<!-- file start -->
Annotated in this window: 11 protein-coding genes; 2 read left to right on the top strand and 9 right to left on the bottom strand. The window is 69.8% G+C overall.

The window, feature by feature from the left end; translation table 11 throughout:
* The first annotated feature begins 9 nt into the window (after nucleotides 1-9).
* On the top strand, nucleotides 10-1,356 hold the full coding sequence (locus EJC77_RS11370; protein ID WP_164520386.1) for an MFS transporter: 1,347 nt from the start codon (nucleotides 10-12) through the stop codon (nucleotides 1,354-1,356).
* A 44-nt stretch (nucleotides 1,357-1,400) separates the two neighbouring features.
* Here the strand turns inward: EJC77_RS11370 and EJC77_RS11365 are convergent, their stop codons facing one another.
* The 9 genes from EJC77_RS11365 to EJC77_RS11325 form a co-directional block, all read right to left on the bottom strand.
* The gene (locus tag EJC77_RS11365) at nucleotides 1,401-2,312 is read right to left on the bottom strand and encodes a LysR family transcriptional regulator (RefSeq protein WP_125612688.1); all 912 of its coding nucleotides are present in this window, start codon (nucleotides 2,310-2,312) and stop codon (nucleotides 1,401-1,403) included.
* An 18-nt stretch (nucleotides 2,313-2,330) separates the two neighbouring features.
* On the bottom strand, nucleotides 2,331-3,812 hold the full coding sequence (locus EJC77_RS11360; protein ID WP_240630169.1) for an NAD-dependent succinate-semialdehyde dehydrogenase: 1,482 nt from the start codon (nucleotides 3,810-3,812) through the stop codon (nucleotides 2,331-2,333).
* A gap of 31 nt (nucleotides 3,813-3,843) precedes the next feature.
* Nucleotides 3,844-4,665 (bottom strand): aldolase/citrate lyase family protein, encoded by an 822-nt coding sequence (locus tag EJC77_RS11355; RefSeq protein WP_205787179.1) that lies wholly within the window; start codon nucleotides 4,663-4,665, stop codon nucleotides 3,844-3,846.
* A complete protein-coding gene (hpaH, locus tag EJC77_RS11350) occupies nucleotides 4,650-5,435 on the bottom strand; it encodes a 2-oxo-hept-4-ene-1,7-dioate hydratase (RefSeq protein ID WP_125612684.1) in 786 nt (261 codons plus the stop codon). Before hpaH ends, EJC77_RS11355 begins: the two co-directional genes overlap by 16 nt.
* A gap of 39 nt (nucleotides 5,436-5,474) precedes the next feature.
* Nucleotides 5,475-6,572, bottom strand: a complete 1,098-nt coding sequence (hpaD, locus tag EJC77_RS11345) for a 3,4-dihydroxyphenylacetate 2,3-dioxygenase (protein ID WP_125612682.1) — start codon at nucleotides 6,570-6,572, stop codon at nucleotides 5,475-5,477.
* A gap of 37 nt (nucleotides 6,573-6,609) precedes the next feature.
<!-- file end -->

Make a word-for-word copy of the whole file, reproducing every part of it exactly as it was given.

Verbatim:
Annotated in this window: 11 protein-coding genes; 2 read left to right on the top strand and 9 right to left on the bottom strand. The window is 69.8% G+C overall.

The window, feature by feature from the left end; translation table 11 throughout:
* The first annotated feature begins 9 nt into the window (after nucleotides 1-9).
* On the top strand, nucleotides 10-1,356 hold the full coding sequence (locus EJC77_RS11370; protein ID WP_164520386.1) for an MFS transporter: 1,347 nt from the start codon (nucleotides 10-12) through the stop codon (nucleotides 1,354-1,356).
* A 44-nt stretch (nucleotides 1,357-1,400) separates the two neighbouring features.
* Here the strand turns inward: EJC77_RS11370 and EJC77_RS11365 are convergent, their stop codons facing one another.
* The 9 genes from EJC77_RS11365 to EJC77_RS11325 form a co-directional block, all read right to left on the bottom strand.
* The gene (locus tag EJC77_RS11365) at nucleotides 1,401-2,312 is read right to left on the bottom strand and encodes a LysR family transcriptional regulator (RefSeq protein WP_125612688.1); all 912 of its coding nucleotides are present in this window, start codon (nucleotides 2,310-2,312) and stop codon (nucleotides 1,401-1,403) included.
* An 18-nt stretch (nucleotides 2,313-2,330) separates the two neighbouring features.
* On the bottom strand, nucleotides 2,331-3,812 hold the full coding sequence (locus EJC77_RS11360; protein ID WP_240630169.1) for an NAD-dependent succinate-semialdehyde dehydrogenase: 1,482 nt from the start codon (nucleotides 3,810-3,812) through the stop codon (nucleotides 2,331-2,333).
* A gap of 31 nt (nucleotides 3,813-3,843) precedes the next feature.
* Nucleotides 3,844-4,665 (bottom strand): aldolase/citrate lyase family protein, encoded by an 822-nt coding sequence (locus tag EJC77_RS11355; RefSeq protein WP_205787179.1) that lies wholly within the window; start codon nucleotides 4,663-4,665, stop codon nucleotides 3,844-3,846.
* A complete protein-coding gene (hpaH, locus tag EJC77_RS11350) occupies nucleotides 4,650-5,435 on the bottom strand; it encodes a 2-oxo-hept-4-ene-1,7-dioate hydratase (RefSeq protein ID WP_125612684.1) in 786 nt (261 codons plus the stop codon). Before hpaH ends, EJC77_RS11355 begins: the two co-directional genes overlap by 16 nt.
* A gap of 39 nt (nucleotides 5,436-5,474) precedes the next feature.
* Nucleotides 5,475-6,572, bottom strand: a complete 1,098-nt coding sequence (hpaD, locus tag EJC77_RS11345) for a 3,4-dihydroxyphenylacetate 2,3-dioxygenase (protein ID WP_125612682.1) — start codon at nucleotides 6,570-6,572, stop codon at nucleotides 5,475-5,477.
* A gap of 37 nt (nucleotides 6,573-6,609) precedes the next feature.